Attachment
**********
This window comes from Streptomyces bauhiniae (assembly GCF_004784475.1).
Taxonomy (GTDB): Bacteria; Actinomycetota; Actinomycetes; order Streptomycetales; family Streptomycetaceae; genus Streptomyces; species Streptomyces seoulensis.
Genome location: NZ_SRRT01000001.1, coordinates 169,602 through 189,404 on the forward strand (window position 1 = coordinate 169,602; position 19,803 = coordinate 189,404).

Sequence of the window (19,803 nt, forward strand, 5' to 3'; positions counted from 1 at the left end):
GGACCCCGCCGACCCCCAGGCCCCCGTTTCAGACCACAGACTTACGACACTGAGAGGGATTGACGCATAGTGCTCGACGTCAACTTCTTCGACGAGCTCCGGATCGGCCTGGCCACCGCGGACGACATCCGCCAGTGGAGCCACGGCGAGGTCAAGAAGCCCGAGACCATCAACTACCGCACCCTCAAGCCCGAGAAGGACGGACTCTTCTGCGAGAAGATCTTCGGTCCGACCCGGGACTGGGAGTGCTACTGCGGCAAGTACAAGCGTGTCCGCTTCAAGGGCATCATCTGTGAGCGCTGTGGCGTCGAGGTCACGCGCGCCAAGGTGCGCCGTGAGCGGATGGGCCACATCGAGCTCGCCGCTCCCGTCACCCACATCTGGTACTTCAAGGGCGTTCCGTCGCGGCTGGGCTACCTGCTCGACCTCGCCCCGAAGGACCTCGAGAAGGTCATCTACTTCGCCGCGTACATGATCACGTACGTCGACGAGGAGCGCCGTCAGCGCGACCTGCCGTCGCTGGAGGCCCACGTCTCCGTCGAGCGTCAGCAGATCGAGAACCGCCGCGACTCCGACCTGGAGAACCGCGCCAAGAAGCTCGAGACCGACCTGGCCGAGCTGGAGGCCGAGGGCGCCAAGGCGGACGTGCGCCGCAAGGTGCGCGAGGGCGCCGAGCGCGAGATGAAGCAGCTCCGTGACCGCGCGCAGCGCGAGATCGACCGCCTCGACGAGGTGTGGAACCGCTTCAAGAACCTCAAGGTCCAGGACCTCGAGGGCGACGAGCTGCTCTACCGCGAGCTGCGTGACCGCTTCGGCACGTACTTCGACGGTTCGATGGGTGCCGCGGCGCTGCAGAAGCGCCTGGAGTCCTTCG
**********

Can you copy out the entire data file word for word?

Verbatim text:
This window comes from Streptomyces bauhiniae (assembly GCF_004784475.1).
Taxonomy (GTDB): Bacteria; Actinomycetota; Actinomycetes; order Streptomycetales; family Streptomycetaceae; genus Streptomyces; species Streptomyces seoulensis.
Genome location: NZ_SRRT01000001.1, coordinates 169,602 through 189,404 on the forward strand (window position 1 = coordinate 169,602; position 19,803 = coordinate 189,404).

Sequence of the window (19,803 nt, forward strand, 5' to 3'; positions counted from 1 at the left end):
GGACCCCGCCGACCCCCAGGCCCCCGTTTCAGACCACAGACTTACGACACTGAGAGGGATTGACGCATAGTGCTCGACGTCAACTTCTTCGACGAGCTCCGGATCGGCCTGGCCACCGCGGACGACATCCGCCAGTGGAGCCACGGCGAGGTCAAGAAGCCCGAGACCATCAACTACCGCACCCTCAAGCCCGAGAAGGACGGACTCTTCTGCGAGAAGATCTTCGGTCCGACCCGGGACTGGGAGTGCTACTGCGGCAAGTACAAGCGTGTCCGCTTCAAGGGCATCATCTGTGAGCGCTGTGGCGTCGAGGTCACGCGCGCCAAGGTGCGCCGTGAGCGGATGGGCCACATCGAGCTCGCCGCTCCCGTCACCCACATCTGGTACTTCAAGGGCGTTCCGTCGCGGCTGGGCTACCTGCTCGACCTCGCCCCGAAGGACCTCGAGAAGGTCATCTACTTCGCCGCGTACATGATCACGTACGTCGACGAGGAGCGCCGTCAGCGCGACCTGCCGTCGCTGGAGGCCCACGTCTCCGTCGAGCGTCAGCAGATCGAGAACCGCCGCGACTCCGACCTGGAGAACCGCGCCAAGAAGCTCGAGACCGACCTGGCCGAGCTGGAGGCCGAGGGCGCCAAGGCGGACGTGCGCCGCAAGGTGCGCGAGGGCGCCGAGCGCGAGATGAAGCAGCTCCGTGACCGCGCGCAGCGCGAGATCGACCGCCTCGACGAGGTGTGGAACCGCTTCAAGAACCTCAAGGTCCAGGACCTCGAGGGCGACGAGCTGCTCTACCGCGAGCTGCGTGACCGCTTCGGCACGTACTTCGACGGTTCGATGGGTGCCGCGGCGCTGCAGAAGCGCCTGGAGTCCTTCG